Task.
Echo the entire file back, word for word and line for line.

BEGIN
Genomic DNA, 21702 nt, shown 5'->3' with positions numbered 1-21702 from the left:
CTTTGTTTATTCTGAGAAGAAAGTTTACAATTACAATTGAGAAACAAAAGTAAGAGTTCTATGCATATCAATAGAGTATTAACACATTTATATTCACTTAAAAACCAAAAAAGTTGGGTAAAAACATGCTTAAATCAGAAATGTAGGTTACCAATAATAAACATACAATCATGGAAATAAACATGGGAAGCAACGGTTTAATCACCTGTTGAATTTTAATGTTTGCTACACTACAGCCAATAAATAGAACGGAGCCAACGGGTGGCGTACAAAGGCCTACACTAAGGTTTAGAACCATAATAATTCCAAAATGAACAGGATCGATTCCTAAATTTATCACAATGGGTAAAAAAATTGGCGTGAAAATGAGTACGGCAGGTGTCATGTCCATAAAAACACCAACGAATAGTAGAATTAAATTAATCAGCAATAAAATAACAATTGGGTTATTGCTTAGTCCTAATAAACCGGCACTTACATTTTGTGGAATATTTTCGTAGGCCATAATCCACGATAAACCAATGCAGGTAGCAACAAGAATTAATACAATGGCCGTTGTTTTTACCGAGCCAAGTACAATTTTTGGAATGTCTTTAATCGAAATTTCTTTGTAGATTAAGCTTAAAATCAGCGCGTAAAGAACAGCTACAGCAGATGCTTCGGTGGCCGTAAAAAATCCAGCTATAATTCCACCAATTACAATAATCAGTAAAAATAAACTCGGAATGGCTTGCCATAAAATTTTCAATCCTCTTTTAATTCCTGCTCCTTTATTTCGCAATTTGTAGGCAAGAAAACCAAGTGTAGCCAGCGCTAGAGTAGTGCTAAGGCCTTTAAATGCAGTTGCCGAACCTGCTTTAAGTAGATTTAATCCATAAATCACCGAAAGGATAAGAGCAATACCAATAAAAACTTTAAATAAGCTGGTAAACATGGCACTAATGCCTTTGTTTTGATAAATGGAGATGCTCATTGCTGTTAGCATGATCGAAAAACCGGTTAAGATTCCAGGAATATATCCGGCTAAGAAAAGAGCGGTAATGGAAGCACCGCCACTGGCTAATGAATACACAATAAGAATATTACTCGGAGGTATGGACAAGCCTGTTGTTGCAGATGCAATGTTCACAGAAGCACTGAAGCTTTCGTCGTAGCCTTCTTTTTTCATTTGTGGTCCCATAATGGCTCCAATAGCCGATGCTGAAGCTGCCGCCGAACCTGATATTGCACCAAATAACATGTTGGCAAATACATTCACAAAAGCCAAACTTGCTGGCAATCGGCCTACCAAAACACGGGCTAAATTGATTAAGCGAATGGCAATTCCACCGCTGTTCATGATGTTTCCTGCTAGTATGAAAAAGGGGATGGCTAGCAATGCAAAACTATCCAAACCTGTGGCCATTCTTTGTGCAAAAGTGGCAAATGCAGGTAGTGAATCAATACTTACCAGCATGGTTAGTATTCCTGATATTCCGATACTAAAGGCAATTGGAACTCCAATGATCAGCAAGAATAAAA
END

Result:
Genomic DNA, 21702 nt, shown 5'->3' with positions numbered 1-21702 from the left:
CTTTGTTTATTCTGAGAAGAAAGTTTACAATTACAATTGAGAAACAAAAGTAAGAGTTCTATGCATATCAATAGAGTATTAACACATTTATATTCACTTAAAAACCAAAAAAGTTGGGTAAAAACATGCTTAAATCAGAAATGTAGGTTACCAATAATAAACATACAATCATGGAAATAAACATGGGAAGCAACGGTTTAATCACCTGTTGAATTTTAATGTTTGCTACACTACAGCCAATAAATAGAACGGAGCCAACGGGTGGCGTACAAAGGCCTACACTAAGGTTTAGAACCATAATAATTCCAAAATGAACAGGATCGATTCCTAAATTTATCACAATGGGTAAAAAAATTGGCGTGAAAATGAGTACGGCAGGTGTCATGTCCATAAAAACACCAACGAATAGTAGAATTAAATTAATCAGCAATAAAATAACAATTGGGTTATTGCTTAGTCCTAATAAACCGGCACTTACATTTTGTGGAATATTTTCGTAGGCCATAATCCACGATAAACCAATGCAGGTAGCAACAAGAATTAATACAATGGCCGTTGTTTTTACCGAGCCAAGTACAATTTTTGGAATGTCTTTAATCGAAATTTCTTTGTAGATTAAGCTTAAAATCAGCGCGTAAAGAACAGCTACAGCAGATGCTTCGGTGGCCGTAAAAAATCCAGCTATAATTCCACCAATTACAATAATCAGTAAAAATAAACTCGGAATGGCTTGCCATAAAATTTTCAATCCTCTTTTAATTCCTGCTCCTTTATTTCGCAATTTGTAGGCAAGAAAACCAAGTGTAGCCAGCGCTAGAGTAGTGCTAAGGCCTTTAAATGCAGTTGCCGAACCTGCTTTAAGTAGATTTAATCCATAAATCACCGAAAGGATAAGAGCAATACCAATAAAAACTTTAAATAAGCTGGTAAACATGGCACTAATGCCTTTGTTTTGATAAATGGAGATGCTCATTGCTGTTAGCATGATCGAAAAACCGGTTAAGATTCCAGGAATATATCCGGCTAAGAAAAGAGCGGTAATGGAAGCACCGCCACTGGCTAATGAATACACAATAAGAATATTACTCGGAGGTATGGACAAGCCTGTTGTTGCAGATGCAATGTTCACAGAAGCACTGAAGCTTTCGTCGTAGCCTTCTTTTTTCATTTGTGGTCCCATAATGGCTCCAATAGCCGATGCTGAAGCTGCCGCCGAACCTGATATTGCACCAAATAACATGTTGGCAAATACATTCACAAAAGCCAAACTTGCTGGCAATCGGCCTACCAAAACACGGGCTAAATTGATTAAGCGAATGGCAATTCCACCGCTGTTCATGATGTTTCCTGCTAGTATGAAAAAGGGGATGGCTAGCAATGCAAAACTATCCAAACCTGTGGCCATTCTTTGTGCAAAAGTGGCAAATGCAGGTAGTGAATCAATACTTACCAGCATGGTTAGTATTCCTGATATTCCGATACTAAAGGCAATTGGAACTCCAATGATCAGCAAGAATAAAA